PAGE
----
Benghazi Assault Even More of a Disaster than First Reported
September 13, 2012 - 5:24 pm
In the 9-11 assault on the US consulate in Benghazi, Libya, the United States lost four of our best and brightest, including the first American ambassador killed in the field since 1979, and two former SEALS.
We also lost a great deal of sensitive information that will compromise our ongoing operations in Libya.
The US administration is now facing a crisis in Libya. Sensitive documents have gone missing from the consulate in Benghazi and the supposedly secret location of the “safe house” in the city, where the staff had retreated, came under sustained mortar attack. Other such refuges across the country are no longer deemed “safe”.
Some of the missing papers from the consulate are said to list names of Libyans who are working with Americans, putting them potentially at risk from extremist groups, while some of the other documents are said to relate to oil contracts.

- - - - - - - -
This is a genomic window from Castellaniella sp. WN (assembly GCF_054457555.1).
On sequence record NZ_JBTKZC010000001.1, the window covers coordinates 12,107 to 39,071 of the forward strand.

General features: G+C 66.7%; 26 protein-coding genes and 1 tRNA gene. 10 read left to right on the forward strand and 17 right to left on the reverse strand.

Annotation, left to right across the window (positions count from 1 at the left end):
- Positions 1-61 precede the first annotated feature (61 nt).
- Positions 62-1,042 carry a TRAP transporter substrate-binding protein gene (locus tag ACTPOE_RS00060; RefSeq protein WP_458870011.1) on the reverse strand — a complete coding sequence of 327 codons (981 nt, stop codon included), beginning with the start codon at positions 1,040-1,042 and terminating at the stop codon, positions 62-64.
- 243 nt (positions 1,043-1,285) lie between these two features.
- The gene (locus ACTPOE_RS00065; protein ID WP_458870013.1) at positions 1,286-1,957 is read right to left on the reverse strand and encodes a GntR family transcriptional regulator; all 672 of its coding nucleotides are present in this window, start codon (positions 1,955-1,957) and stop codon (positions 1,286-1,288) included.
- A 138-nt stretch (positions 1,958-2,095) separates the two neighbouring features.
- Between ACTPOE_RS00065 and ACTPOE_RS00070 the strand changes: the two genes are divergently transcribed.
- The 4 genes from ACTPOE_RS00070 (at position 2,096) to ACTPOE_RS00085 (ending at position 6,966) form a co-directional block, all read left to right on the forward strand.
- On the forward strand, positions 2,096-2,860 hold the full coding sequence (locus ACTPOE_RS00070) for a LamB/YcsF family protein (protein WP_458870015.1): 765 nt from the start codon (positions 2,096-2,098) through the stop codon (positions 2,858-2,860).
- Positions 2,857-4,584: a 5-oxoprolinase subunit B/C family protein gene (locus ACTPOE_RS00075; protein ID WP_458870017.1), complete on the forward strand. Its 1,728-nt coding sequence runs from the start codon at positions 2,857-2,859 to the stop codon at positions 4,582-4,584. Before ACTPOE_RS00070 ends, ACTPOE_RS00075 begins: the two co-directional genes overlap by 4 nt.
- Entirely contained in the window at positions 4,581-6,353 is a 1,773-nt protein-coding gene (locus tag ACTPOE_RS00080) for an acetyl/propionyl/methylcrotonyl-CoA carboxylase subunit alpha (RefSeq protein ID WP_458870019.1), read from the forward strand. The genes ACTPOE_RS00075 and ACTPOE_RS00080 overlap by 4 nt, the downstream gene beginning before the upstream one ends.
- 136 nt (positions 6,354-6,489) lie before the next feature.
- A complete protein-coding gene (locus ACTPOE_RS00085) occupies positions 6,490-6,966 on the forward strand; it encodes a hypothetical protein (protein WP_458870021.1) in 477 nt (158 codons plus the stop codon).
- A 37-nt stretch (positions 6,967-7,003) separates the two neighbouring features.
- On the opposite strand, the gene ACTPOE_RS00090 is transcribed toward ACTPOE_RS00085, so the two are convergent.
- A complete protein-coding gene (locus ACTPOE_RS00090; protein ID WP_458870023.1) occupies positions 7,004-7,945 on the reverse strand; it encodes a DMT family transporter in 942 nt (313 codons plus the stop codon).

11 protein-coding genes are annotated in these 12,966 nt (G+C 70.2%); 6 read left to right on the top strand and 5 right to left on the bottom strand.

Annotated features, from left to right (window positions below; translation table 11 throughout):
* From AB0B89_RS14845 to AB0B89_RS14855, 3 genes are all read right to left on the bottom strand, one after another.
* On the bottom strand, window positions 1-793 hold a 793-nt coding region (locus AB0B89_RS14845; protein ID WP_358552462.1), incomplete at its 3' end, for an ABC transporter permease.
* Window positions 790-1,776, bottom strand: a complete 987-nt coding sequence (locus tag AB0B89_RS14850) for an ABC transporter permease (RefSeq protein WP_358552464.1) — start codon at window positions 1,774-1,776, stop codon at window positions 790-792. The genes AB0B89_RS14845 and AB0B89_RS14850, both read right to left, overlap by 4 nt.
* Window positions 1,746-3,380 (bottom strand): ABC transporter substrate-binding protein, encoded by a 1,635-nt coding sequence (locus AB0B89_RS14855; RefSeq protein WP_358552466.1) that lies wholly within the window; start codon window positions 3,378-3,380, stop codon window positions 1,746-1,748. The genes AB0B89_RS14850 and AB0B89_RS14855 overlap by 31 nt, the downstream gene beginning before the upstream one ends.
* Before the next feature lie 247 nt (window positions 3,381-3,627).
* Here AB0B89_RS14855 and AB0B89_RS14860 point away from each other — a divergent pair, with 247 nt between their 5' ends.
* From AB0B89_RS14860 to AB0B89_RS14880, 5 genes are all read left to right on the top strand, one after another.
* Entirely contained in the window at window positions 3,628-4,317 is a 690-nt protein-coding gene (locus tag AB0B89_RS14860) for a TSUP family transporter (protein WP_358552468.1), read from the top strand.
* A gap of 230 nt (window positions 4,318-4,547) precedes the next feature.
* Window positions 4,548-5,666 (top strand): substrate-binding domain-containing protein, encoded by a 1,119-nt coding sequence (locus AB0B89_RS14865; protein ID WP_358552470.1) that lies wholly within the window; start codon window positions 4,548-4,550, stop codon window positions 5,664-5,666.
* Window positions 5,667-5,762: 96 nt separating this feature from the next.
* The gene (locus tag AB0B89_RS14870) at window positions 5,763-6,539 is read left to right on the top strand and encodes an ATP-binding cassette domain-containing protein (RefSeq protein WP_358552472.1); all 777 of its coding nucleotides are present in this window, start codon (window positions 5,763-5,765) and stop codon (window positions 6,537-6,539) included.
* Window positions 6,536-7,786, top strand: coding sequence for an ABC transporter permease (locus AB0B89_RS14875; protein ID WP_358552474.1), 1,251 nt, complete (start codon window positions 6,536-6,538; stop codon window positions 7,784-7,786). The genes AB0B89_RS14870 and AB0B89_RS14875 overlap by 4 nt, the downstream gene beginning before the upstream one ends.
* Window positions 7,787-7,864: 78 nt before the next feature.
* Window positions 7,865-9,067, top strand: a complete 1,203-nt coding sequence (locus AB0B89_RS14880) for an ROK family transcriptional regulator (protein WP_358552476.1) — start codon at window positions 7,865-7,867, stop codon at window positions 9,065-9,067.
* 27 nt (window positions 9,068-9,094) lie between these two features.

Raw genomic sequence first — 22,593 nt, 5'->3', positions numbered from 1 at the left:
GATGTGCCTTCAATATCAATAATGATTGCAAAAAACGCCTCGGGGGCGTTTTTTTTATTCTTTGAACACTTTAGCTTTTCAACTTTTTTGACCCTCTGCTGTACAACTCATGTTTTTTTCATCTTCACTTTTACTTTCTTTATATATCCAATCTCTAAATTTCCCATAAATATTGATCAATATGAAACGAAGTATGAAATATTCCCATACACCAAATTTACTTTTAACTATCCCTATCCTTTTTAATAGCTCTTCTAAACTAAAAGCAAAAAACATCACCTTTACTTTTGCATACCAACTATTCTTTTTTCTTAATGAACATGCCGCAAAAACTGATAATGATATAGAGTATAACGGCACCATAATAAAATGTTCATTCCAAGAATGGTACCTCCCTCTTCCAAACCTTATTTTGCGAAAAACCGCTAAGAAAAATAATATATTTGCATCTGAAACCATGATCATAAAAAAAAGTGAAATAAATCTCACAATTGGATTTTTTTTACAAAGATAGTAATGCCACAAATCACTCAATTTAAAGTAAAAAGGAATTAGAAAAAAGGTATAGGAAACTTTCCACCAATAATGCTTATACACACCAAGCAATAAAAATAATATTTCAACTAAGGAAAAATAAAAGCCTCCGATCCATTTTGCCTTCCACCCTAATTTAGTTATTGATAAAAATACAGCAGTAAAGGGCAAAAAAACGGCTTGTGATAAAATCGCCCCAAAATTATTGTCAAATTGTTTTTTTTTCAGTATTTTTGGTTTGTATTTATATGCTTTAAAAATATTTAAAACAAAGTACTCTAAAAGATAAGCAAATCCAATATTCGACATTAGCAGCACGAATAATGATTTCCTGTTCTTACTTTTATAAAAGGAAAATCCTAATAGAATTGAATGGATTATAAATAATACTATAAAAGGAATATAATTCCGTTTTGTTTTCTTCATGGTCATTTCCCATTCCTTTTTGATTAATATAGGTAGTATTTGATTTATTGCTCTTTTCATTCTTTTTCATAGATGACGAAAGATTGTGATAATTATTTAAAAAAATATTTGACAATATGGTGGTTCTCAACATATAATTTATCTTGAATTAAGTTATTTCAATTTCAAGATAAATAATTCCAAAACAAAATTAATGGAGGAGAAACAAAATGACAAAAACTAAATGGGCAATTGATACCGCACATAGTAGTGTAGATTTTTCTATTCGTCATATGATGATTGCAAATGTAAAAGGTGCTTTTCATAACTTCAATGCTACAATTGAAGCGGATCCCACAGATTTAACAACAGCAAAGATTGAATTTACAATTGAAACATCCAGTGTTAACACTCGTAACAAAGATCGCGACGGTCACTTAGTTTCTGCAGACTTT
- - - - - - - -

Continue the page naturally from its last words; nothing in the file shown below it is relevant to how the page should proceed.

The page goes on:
According to senior diplomatic sources, the US State Department had credible information 48 hours before mobs charged the consulate in Benghazi, and the embassy in Cairo, that American missions may be targeted, but no warnings were given for diplomats to go on high alert and “lockdown”, under which movement is severely restricted.
We had the warning regarding the Cairo attack here on the Tatler on Monday, as I’ve pointed out over and over again. That warning came from the Egyptian press, so it was in open source material easily accessible to our intelligence agencies. The US government should have picked it up, and may have for all we know, but President Obama had been skipping his daily intel briefings of late. He is, so his aides told us, so brilliant that he doesn’t need briefings.
Yet no warnings were issued to our diplomats in the field. Security was not enhanced. In Libya, the locally hired security forces reportedly chose Mohammad over the lives our ambassadorial staff and allowed the attack to happen.
Who couldn’t have seen that coming?
The Pentagon denies, but reports have been circulating that the Marines protecting the Cairo embassy were not even allowed to carry live ammunition.